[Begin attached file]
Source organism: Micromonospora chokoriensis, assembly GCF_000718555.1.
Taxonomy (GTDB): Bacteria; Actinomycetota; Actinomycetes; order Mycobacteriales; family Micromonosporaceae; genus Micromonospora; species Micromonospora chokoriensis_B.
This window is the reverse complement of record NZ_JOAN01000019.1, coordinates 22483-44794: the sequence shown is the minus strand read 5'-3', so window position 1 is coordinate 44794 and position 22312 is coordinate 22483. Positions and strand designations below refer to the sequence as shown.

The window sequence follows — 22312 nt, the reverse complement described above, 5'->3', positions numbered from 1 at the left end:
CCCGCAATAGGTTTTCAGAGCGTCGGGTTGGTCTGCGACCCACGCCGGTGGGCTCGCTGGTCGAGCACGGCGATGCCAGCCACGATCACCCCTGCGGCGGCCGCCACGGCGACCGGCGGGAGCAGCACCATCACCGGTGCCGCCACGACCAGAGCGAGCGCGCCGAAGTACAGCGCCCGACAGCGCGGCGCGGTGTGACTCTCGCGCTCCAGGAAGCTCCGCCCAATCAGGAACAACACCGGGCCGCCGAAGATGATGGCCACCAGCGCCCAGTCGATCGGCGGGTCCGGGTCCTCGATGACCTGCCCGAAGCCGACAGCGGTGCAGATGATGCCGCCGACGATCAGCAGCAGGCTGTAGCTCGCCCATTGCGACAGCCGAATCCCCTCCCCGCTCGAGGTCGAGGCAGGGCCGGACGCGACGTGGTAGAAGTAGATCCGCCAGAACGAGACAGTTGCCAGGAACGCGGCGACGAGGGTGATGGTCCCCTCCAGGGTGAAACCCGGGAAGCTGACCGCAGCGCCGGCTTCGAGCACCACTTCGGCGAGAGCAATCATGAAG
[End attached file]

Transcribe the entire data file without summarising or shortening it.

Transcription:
Source organism: Micromonospora chokoriensis, assembly GCF_000718555.1.
Taxonomy (GTDB): Bacteria; Actinomycetota; Actinomycetes; order Mycobacteriales; family Micromonosporaceae; genus Micromonospora; species Micromonospora chokoriensis_B.
This window is the reverse complement of record NZ_JOAN01000019.1, coordinates 22483-44794: the sequence shown is the minus strand read 5'-3', so window position 1 is coordinate 44794 and position 22312 is coordinate 22483. Positions and strand designations below refer to the sequence as shown.

The window sequence follows — 22312 nt, the reverse complement described above, 5'->3', positions numbered from 1 at the left end:
CCCGCAATAGGTTTTCAGAGCGTCGGGTTGGTCTGCGACCCACGCCGGTGGGCTCGCTGGTCGAGCACGGCGATGCCAGCCACGATCACCCCTGCGGCGGCCGCCACGGCGACCGGCGGGAGCAGCACCATCACCGGTGCCGCCACGACCAGAGCGAGCGCGCCGAAGTACAGCGCCCGACAGCGCGGCGCGGTGTGACTCTCGCGCTCCAGGAAGCTCCGCCCAATCAGGAACAACACCGGGCCGCCGAAGATGATGGCCACCAGCGCCCAGTCGATCGGCGGGTCCGGGTCCTCGATGACCTGCCCGAAGCCGACAGCGGTGCAGATGATGCCGCCGACGATCAGCAGCAGGCTGTAGCTCGCCCATTGCGACAGCCGAATCCCCTCCCCGCTCGAGGTCGAGGCAGGGCCGGACGCGACGTGGTAGAAGTAGATCCGCCAGAACGAGACAGTTGCCAGGAACGCGGCGACGAGGGTGATGGTCCCCTCCAGGGTGAAACCCGGGAAGCTGACCGCAGCGCCGGCTTCGAGCACCACTTCGGCGAGAGCAATCATGAAG